Birmingham July 2012

Saturday July 7th

The third lecture was given by Lynne Long, Schools Liaison Officer for the School of Physics and Astronomy at Birmingham University. She started her lecture by looking at something really cold.


Children are fascinated by liquid nitrogen because it looks hot, although steam vapour goes up.


Not terribly clear in the above picture but vapour is falling downwards from the cup of liquid nitrogen. This tells us the vapour is cold. The vapour is in fact water vapour condensing around the liquid nitrogen. Liquid nitrogen is as dangerous as something hot with a temperature 0f -196 degrees Celsius. It is dangerous to store and children are intrigued by this: 1) it is very cold but you can quickly pour it over your hand as it rapidly turns back into a gas;


2) The lid must not be screwed on to the container to allow for expansion if the liquid nitrogen turns back into a gas; 3) It can cause suffocation if it escapes into an enclose space as it displaces air. This is the reason why you can’t transport liquid nitrogen in a car.


The above picture shows liquid nitrogen being siphoned out of the container through a rubber tube. Atmospheric pressure pushes the liquid up the tube into a region of reduced pressure at the top of the tube. This reduced pressure means gravity pulling down on the liquid in the tube is not sufficient to keep the liquid stationary so it flows up and over the top of the tube (siphon). As an added extra the rubber becomes brittle and would easily shatter at such low temperatures.


An instant Popsicle with liquid nitrogen.

clip_image012 clip_image014 clip_image016 clip_image018 A balloon deflates when put into liquid nitrogen as the air inside cools and liquid oxygen can actually be seen. As soon as the temperature of the balloon increases it inflates again.


What Lynne is demonstrating here is something my year 13s do. If a small powerful magnet passes down a tube it takes a very long time to reach the end (much slower than free-fall). The reason is because the copper tube “sees” a changing magnetic field from the falling magnet. This changing magnetic field induces a current in the copper tube. The induced current in the copper tube creates its own magnetic field that opposes the magnetic field that created it (Lenz’s law). This produces a force that opposes gravity.


Now if the magnet and tube are cooled in liquid nitrogen then the magnet takes even longer to fall down the tube. The resistance of the system has decreased producing larger currents therefore a greater magnetic field opposing the movement downwards.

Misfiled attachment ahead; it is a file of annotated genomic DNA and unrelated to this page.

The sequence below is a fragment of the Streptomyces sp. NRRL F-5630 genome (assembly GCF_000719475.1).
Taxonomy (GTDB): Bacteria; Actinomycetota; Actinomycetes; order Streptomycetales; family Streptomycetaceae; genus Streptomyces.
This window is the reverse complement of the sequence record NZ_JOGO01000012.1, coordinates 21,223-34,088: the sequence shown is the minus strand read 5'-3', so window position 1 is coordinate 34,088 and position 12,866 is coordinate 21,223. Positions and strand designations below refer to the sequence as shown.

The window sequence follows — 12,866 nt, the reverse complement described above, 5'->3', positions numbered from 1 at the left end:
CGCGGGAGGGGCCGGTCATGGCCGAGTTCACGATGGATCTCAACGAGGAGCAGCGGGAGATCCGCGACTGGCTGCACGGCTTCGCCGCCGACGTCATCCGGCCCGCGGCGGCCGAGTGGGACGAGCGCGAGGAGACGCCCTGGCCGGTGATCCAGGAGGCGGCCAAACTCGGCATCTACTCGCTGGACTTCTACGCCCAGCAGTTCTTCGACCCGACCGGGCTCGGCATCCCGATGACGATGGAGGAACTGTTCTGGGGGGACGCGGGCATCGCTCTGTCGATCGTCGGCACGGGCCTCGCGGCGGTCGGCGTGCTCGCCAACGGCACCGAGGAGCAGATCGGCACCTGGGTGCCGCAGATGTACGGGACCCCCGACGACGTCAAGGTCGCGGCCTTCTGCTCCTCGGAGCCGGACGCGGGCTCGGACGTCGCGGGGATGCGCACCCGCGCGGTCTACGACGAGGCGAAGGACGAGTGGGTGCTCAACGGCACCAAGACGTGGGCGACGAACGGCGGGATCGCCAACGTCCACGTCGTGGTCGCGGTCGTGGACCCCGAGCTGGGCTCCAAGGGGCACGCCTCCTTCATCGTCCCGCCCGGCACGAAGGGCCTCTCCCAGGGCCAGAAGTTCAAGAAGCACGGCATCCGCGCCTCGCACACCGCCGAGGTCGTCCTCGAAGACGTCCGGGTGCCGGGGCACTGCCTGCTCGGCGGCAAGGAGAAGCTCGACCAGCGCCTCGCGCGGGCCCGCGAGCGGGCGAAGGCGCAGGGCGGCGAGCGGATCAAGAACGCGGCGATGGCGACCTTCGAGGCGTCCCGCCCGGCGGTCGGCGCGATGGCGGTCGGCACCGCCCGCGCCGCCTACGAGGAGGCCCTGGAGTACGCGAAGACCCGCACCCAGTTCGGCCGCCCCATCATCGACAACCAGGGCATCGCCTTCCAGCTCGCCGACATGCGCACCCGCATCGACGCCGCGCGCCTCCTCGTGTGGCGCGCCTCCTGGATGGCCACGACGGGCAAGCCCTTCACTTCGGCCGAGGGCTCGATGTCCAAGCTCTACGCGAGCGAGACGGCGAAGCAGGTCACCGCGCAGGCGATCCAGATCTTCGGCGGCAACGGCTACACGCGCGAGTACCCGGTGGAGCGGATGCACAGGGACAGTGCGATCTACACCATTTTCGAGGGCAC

Lynne then demonstrated a magnet levitating above a high temperature superconductor cooled with liquid nitrogen.


Persistent electric current flows on the surface of the superconductor, acting to exclude the magnetic field of the magnet (Faraday’s law of induction). This current effectively forms an electromagnet that repels the magnet. This process is used by certain Japanese trains.


The Yamanashi MLX01 MagLev train.

The temperature in space is about -269 degrees Celsius (although some of the satellites have even lower temperature than this inside to work properly).

Lynne then talked about the effect of high temperatures. Iron melts at 1808 kelvin. An exploding supernova’s temperature is 100 million degrees Celsius. We human’s have a very small range of temperature changes: from snow to a hot beach

Lynne then went on to outline the lecture that she gives to school students.



Average molecular kinetic energy = 3kT/2 (k is the Boltzmann constant and T is the temperature in Kelvin). There is more energy in a bath tub of warm water than one single white hot ember.


Most young children are only happy with the temperature range of 0 to 100 degrees Celsius.





Bose-Einstein Condensate (BEC) apparatus requires temperature of 100nK (nano-kelvin) and is looking at new states of matter.

References:                                                                   ’s_law_of_induction’s_law

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